Disclaimer: The contents of this article are my musings and opinion. They do not constitute legal advice and are not meant to be acted upon as such. For legal advice please contact a lawyer.
After years of litigation and court attendances you finally have a judgment in your favour. A definitive win, hooray! But the defendant (or “the other side” as we like to say) has now decided to pack up and leave across the seas to avoid payment. How do you get your overseas judgment enforced in the country that the other side has run away to?
Lets say, for our benefit that the other side
has run away to New Zealand (because that is where we practice!). If you’re lucky and your judgment is from an Australian or other Commonwealth country, you can apply to have the overseas judgment enforced in New Zealand under the Trans-Tasman Proceedings Act 2010 (if the judgment is from Australia) or the Reciprocal Enforcement of Judgments Act 1934
(if the judgment is from a country with with New Zealand has a reciprocal agreement, including many Commonwealth countries).
“Ah, but what if my judgment is not from one of these countries?” you say. What if, like many of our clients, your judgment is from China? A judgment from a Chinese court is not directly able to be registered in New Zealand. That doesn’t mean that you can’t enforce it here though – you just need to go through a few more steps before you can enforce it in New Zealand.
I recently worked on a case where we had a judgment from China in the sum of approximately $4,000,000.00 NZD. The judgment was against a debtor who did not have sufficient assets in China to satisfy the judgment but there was real property in New Zealand, which might satisfy some of the amount owing. A Chinese judgment can be enforced in New Zealand through the common law. That is, you need to bring fresh proceedings in New Zealand at the High Court, based on the Chinese judgment.
Before you can do so, however, you need to satisfy a few requirements if the defendant is outside New Zealand. In the above example, we could satisfy the requirement because:
- the contract between the parties was to be performed in New Zealand, and
- the subject matter of the case was land or other property in New Zealand.
Once the requirements are satisfied, the New Zealand High Court is able to hear the case. But it may still decline to hear it if the Court is satisfied that New Zealand is not the most appropriate country to hear the case – for example, if the Court thinks that it is better for the case to be dealt with in China instead. In legal jargon, we call this the forum non conveniens.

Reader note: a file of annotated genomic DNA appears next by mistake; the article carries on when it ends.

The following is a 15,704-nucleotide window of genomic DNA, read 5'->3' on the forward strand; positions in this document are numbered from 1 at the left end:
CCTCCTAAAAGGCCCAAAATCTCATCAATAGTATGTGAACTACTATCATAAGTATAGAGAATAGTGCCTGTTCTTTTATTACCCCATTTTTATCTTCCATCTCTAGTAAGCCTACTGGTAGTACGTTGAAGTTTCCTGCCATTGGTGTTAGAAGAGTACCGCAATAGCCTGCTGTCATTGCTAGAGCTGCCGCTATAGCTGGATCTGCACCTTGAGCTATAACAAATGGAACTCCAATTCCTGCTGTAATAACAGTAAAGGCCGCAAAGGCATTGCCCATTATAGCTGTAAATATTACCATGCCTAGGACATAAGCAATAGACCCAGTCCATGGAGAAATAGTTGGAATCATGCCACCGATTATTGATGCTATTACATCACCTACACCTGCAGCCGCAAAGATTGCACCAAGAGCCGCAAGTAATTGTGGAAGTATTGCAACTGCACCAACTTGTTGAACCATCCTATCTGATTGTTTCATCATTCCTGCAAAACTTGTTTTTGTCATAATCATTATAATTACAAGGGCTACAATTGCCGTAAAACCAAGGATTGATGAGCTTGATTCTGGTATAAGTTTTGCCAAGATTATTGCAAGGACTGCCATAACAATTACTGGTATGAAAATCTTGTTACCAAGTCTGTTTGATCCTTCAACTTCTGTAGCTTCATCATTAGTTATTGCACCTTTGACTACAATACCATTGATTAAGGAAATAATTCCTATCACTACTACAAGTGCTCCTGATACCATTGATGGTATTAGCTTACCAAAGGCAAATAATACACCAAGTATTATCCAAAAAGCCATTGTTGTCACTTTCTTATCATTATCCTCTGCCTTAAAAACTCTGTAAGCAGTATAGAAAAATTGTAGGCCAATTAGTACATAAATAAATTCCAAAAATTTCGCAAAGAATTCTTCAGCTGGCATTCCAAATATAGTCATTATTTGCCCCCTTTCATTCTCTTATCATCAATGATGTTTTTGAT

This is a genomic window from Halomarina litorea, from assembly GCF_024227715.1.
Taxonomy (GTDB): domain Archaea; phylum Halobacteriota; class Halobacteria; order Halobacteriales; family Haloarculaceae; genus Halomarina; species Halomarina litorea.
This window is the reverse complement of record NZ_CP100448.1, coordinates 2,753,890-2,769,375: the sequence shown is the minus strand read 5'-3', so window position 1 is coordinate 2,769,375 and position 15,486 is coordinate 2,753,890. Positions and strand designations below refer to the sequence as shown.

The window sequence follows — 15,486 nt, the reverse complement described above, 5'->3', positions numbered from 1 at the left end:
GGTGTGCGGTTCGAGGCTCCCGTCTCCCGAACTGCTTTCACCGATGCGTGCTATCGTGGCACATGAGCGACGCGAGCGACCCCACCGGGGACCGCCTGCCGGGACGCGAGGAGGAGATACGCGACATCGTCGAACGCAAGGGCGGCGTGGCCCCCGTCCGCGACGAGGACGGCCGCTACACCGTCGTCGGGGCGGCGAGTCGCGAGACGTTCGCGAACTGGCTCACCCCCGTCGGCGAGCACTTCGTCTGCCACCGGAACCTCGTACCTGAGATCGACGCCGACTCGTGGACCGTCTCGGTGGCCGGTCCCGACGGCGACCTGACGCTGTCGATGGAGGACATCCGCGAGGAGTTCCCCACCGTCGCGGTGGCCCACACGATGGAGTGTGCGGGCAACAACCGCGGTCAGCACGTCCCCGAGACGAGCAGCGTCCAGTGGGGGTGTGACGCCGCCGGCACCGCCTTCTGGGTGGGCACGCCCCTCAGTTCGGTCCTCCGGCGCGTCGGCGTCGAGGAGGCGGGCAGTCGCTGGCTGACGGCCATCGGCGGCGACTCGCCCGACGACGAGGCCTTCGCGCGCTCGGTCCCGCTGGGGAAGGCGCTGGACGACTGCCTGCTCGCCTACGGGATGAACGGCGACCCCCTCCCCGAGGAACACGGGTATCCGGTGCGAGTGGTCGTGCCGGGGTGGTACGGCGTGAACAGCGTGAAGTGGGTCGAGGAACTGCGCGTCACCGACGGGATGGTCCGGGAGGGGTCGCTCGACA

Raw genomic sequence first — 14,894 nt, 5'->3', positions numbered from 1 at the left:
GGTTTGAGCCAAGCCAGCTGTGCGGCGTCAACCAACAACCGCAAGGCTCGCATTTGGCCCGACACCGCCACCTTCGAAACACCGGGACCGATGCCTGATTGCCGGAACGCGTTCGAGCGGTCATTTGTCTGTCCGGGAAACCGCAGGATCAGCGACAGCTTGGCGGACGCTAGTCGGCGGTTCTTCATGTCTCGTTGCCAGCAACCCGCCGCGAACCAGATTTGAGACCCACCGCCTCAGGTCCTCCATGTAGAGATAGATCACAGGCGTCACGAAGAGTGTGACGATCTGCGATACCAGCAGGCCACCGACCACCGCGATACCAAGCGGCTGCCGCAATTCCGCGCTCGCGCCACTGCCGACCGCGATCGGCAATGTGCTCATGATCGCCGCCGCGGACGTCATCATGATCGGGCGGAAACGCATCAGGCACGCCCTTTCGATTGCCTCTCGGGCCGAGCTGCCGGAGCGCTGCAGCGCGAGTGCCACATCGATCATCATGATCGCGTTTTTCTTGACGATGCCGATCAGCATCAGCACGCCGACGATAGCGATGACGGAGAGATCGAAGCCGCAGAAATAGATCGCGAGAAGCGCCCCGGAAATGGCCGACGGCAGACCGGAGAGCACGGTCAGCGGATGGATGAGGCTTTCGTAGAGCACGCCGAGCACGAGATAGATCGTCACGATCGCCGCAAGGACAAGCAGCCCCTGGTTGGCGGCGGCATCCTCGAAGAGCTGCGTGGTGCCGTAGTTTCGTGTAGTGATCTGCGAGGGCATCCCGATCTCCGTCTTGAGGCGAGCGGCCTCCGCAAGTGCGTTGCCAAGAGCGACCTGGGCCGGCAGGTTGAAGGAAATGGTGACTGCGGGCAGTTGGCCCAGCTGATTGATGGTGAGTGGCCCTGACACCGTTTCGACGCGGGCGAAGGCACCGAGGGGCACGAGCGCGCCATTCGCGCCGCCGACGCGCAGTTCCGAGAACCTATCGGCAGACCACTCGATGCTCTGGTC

Okay, so you’ve passed the first hurdle. What now?
Now, you need to make a claim to the High Court. You do this by filing:
- A Statement of Claim
- A Notice of Proceeding
- To make the process shorter, you can also make an application for Summary Judgment. This is basically an application to tell the court that the other side does not have a defence to your claim and it asks the court to give judgment in your favour. The procedure for seeking summary judgment is in Part 12 of the High Court Rules.
- The application for Summary Judgment needs to be supported by affidavit evidence (this is basically your written evidence, giving information about the proceedings in China, about the Chinese judgment and the amount owing to you).
The case of Reeves v One World Challenge LLC
helpfully sets out the three things that you must show in order to successfully enforce the overseas judgment in New Zealand. These are:
1. The Chinese court had jurisdiction over the debtor according to New Zealand’s conflict of law rules. This means, you need to show one of the following:
- The debtor was in China at the time the case was heard
- The debtor was the plaintiff (the person bringing the case) in China, or he/she made a counterclaim against you in China
- The debtor voluntarily appeared in the court proceedings in China
- the debtor agreed to submit to the jurisdiction of the Chinese court before the case began in China.
2. The judgment is for a definite sum of money
3. The judgment is final and conclusive. That is to say, the debtor has exhausted all his/her appeal rights in China.
The debtor can try to defend the case, but he/she is not allowed to reopen the entire case, which has already been decided by the Chinese court. In case, the debtor tried to do just that, claiming various things regarding the contract and repeating the arguments brought before the Chinese court. It is not a valid ground of defence for the debtor to say that the plaintiff (you) did not attempt the enforce the judgment in China first.
In our case, the High Court granted the summary judgment and found that the Chinese judgment is enforceable in New Zealand. However, we now have a question about the interest ordered on the $4,000,000.00 by the Chinese court, which is calculated at a significantly higher rate than that prescribed by the Judicature Act.
The question is this: Can the New Zealand High Court direct the debtor to pay a lower amount of interest than that ordered by the Chinese judgment (or order that no interest is payable at all)? If you have any thoughts on this, I would be interested in hearing your views 🙂